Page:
A Personal Introduction

I'm a New Zealander by birth (Invercargill, 1968) but was dragged up in Western Australia under rather interesting conditions. I've moved to Melbourne in the early 1990s where I have lived since, except for a brief period in Sydney and a much longer period in Dili, Timor-Leste (2002-2003), where I worked as a policy and technical advisor to the newly re-estabalished East Timorese government. Based on several annual trips (which I hope to undertake again) I could almost say I've lived "somewhere in Europe".

With the exception of a rather disappointing period from my mid-twenties to mid-thirties (when I went all auto-didactic), I have been an enrolled student of _something_. My first degree was a Bachelor's in Politics, Philosophy, and Sociology which led to my first career as an educational advocate, policy researcher, and then as a field officer for the Parliamentary Labor Party and policy co-convenor for the Labor Left-Pledge Unions faction (yes, I do wear my politics on my sleeve a bit). Computing, however, was a long-standing hobby and has become my second career in information technology and in particular supercomputing at the Victorian Partnership for Advanced Computing and now at the University of Melbourne.

Clearly unable to shake off my policy and people orientations however I have also picked up several more degrees; a Graduate Certificate in Project Management, a Master's of Business Administration (Technology Management), a Graduate Certificate in Adult and Higher Education, a Master's in Information Systems, and I've just finished a Master's in Higher Education at the University of Otago. I also have half-finished a Graduate Diploma in Economics at the LSE, but to be honest that place is downright horrid.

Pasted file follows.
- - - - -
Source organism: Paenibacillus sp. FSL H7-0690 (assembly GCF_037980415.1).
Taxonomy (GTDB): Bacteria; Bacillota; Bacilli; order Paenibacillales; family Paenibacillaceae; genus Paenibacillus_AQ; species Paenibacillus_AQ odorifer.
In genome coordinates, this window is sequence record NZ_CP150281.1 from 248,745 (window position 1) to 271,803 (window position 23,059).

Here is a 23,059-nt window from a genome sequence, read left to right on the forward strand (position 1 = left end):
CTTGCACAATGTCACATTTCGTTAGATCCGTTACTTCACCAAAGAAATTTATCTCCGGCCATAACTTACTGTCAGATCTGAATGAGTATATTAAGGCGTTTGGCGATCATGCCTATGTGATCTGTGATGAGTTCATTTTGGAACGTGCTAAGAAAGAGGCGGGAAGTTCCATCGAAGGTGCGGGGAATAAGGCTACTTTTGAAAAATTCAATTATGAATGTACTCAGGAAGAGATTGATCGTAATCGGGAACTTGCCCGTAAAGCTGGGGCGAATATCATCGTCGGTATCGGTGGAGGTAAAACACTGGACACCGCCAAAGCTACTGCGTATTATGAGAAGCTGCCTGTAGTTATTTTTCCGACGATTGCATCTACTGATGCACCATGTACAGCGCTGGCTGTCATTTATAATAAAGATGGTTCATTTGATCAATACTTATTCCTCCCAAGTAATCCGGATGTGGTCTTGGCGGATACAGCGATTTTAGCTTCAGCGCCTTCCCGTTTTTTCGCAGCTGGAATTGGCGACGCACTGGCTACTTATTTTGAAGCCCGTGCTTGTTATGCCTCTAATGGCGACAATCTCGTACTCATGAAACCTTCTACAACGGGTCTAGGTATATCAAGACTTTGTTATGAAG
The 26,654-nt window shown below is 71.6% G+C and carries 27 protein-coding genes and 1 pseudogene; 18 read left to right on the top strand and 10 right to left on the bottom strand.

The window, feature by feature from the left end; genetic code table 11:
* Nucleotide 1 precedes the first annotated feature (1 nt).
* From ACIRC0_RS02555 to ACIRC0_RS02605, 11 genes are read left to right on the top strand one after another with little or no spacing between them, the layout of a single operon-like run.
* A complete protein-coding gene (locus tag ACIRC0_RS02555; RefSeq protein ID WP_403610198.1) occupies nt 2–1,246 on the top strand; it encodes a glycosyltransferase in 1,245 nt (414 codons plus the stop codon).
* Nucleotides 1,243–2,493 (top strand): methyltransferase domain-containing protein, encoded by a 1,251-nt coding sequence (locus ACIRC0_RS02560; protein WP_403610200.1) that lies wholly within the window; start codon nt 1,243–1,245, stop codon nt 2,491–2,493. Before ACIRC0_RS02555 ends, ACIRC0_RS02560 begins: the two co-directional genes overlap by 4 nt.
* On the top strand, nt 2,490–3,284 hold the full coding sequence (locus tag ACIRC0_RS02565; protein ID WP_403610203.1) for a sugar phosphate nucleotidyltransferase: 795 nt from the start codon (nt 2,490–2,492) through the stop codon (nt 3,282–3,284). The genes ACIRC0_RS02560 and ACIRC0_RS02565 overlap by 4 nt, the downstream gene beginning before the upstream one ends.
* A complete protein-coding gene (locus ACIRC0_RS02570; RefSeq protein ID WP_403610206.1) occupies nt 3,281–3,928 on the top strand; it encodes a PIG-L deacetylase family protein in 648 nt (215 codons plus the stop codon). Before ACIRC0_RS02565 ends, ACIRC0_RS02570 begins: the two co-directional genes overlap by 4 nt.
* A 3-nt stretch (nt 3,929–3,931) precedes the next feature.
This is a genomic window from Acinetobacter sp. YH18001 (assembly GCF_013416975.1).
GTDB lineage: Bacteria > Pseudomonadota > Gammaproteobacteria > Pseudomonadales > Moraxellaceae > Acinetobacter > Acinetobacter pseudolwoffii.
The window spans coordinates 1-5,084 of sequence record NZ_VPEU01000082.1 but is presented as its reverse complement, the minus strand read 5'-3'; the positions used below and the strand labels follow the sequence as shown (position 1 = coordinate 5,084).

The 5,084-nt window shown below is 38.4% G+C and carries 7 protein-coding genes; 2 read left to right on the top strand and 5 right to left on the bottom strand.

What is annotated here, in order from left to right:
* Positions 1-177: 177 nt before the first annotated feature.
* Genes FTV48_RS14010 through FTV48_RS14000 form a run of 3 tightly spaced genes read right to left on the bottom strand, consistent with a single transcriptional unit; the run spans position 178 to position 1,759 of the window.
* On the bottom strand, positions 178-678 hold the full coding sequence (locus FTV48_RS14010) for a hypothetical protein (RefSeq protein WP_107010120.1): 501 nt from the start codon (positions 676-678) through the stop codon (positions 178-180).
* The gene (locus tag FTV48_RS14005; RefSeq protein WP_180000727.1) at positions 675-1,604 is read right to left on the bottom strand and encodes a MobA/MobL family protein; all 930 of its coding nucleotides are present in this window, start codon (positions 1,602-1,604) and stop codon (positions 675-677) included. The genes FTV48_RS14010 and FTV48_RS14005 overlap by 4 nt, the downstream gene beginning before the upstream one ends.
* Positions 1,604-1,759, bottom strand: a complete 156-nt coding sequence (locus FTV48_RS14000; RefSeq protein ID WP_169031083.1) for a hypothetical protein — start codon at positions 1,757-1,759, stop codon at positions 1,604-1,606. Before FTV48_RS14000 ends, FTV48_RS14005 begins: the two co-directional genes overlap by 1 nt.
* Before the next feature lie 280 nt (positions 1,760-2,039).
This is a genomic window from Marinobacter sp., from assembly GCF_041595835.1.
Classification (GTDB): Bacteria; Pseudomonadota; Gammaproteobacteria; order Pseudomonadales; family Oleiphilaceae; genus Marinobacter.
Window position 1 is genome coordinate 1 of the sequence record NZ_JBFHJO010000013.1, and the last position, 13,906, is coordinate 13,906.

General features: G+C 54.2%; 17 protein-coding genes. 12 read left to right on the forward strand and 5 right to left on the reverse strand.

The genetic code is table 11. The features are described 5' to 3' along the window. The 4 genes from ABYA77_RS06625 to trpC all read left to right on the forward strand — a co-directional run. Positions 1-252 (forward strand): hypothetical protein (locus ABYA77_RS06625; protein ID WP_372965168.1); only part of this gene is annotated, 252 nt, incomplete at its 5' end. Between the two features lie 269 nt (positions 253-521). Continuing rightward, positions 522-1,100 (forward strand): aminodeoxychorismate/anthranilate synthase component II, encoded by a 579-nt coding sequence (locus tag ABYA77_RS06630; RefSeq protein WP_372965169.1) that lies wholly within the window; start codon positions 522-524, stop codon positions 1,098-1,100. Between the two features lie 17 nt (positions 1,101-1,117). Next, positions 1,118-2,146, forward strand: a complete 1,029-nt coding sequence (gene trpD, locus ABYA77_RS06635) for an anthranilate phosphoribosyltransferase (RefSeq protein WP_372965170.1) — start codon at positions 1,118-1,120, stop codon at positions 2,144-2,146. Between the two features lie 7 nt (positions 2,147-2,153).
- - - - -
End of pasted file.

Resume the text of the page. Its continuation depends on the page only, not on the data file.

Psychology to me is the study of the human mind and behaviour and has some interesting points of connection with neuroscience, sociology and, as always, philosophy ("everything leads to philosophy"). With prior interests I've had a long-standing interest in social and developmental psychology, and especially moral reasoning and situational ethics. Another side of me is very much influenced by the Frankfurt School and critical theory and from that, I have an interest in psychoanalytic interpretation with emancipatory intent, and from that an interest in humanistic psychology. All this said, my only formal exposure in this discipline has been an introductory MOOC course delivered by the University of Toronto, which I found absolutely fascinating, learned a great deal, and was at times downright horrified by many psychology experiments and how humans and animals have been tortured. The nightmare of the past weighs hard on the living.

I am mainly interested in learning content that is relevant to my work, especially motivational, organisational, and educational psychology. I must also admit that I've developed a close friendship with a person who a personality disorder, which is utterly heartbreaking for me to watch when it unfolds, and any understanding I can gain from this course will be incredibly welcome. In addition to this course, I've enrolled in a Mental Health first aid course, which I hope will be useful in emergency situations. In the interests of openness, I also suspect there's a bit of driven dysthymia in me; the more depressed I feel, the greater my productivity.